Heinrich was born into a wealthy merchant family in a small seaside town. However, his father's fortunes soon faltered and the family was forced to declare bankruptcy. The poverty and poor schooling of his early years left a lasting impression on Ibsen, fostering a rebellious, belligerent and rowdy attitude. Flouting social conventions, which would become a theme throughout his life, teen Ibsen began engaging in practical jokes, drunkeness, gambling, and sex, and fathering an illegimate child at 18.
Norway had just recently become an independent country and Heinrich developed a patriotic fervor that led him to write poetry and become involved in politics. While studying for his University entrance exams, he composed his first play. His exams and his play were both failures. He then joined an underground revolutionary group which was broken up by the government, an experience that disabused him from political involvement for the remainder of his life.
He continued to write and enter into the literary circles of the Norwegian capital that allowed him to catch the attention of a famous violinist who helped Ibsen obtain a position as a theatre poet and director in Bergen. The 21 year old would spend the next 10 years directing over 150 plays, first at Bergen and later for the Norwegian Theater, during which time he married and had a son. The plays that he wrote were all failures and most people felt he would be a mediocre playwright at best. When the Norwegian Theatre went bankrupt, Ibsen fell into despair and turned to drink, despite having to support his family. He had enjoyed success with one play, but his unemployment, despair and disappointment over Norway's failure to support the Danes in war, led Ibsen to leave Norway and live in Europe for the next thirty years.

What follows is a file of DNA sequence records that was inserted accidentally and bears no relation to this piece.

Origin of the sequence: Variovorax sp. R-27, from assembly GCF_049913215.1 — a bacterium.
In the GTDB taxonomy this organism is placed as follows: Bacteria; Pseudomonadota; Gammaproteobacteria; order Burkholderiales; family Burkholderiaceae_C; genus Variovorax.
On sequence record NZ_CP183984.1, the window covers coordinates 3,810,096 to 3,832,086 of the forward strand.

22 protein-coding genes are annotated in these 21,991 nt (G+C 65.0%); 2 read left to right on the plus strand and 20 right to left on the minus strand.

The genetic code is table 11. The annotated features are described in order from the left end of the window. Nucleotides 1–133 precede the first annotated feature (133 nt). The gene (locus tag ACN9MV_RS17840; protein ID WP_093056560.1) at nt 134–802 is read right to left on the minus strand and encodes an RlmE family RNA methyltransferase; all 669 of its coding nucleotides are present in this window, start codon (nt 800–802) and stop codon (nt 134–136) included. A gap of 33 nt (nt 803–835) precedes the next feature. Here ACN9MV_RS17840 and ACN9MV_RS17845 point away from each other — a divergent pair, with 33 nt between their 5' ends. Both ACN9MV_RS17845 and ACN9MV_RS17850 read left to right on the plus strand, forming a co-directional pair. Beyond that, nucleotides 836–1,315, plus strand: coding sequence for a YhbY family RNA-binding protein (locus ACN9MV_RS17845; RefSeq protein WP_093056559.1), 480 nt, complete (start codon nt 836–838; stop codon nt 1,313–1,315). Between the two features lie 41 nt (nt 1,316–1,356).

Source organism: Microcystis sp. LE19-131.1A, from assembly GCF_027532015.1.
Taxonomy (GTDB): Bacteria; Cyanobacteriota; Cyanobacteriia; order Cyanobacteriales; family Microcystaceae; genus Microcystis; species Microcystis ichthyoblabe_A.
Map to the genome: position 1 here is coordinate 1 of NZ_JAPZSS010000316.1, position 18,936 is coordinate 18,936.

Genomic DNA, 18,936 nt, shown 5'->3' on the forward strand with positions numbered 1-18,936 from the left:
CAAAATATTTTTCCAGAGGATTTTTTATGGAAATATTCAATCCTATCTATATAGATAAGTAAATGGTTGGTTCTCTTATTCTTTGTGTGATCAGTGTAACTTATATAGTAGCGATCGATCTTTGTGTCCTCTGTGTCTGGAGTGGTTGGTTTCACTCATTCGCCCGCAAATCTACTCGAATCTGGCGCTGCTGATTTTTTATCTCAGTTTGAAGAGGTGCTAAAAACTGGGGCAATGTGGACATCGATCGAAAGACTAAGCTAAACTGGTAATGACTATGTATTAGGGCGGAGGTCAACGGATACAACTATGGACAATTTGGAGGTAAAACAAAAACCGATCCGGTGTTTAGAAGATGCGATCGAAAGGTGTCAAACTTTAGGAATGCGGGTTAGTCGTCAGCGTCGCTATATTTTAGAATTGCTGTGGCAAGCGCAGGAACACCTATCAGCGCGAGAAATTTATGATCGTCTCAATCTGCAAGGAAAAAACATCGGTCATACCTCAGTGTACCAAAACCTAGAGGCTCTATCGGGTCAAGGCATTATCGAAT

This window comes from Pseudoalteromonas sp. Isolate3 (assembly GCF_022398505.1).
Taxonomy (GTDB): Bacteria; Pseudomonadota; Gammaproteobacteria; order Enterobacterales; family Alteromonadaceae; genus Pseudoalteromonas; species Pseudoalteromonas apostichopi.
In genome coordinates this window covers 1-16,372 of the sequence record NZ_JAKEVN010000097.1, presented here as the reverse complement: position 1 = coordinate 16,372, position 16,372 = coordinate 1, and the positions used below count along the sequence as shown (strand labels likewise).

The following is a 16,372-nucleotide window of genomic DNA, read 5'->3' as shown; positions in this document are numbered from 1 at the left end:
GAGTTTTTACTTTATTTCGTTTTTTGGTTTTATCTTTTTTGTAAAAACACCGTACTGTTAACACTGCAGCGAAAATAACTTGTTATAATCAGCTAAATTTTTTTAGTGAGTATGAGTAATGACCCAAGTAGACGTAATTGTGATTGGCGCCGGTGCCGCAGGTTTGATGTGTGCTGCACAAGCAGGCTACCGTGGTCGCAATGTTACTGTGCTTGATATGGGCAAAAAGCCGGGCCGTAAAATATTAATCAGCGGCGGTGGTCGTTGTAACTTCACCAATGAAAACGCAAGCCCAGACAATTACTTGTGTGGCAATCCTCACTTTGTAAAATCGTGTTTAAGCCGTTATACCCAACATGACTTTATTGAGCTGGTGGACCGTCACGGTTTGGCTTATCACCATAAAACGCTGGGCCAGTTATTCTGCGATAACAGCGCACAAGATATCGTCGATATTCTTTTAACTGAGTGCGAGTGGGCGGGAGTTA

In Italy he wrote Brand, which became such a success that the government awarded him a small pension for life. With his financial pressures eased, Ibsen devoted himself to writing, producing a steady stream of plays, many of which were meant to be read rather than staged. His reputation grew in Norway despite his absence and he finally achieved European fame with plays that tackled social problems such as women's rights and veneral disease, angering the conservatives of the time.
Ibsen, in his later years, became increasingly aloof and isolated, rarely attending social functions or cultivating friendships (which he viewed as a costly luxury). In 1891, at the age of 63, he returned to Norway and was greeted as a national figure. However his success did not seem to satisfy him. The plays of his later period express a sense of regret about devoting his life to art at the expense of his personal relationships (or lack thereof). He suffered a stroke in 1901 that left him debilitated for the next five years until his death in 1906.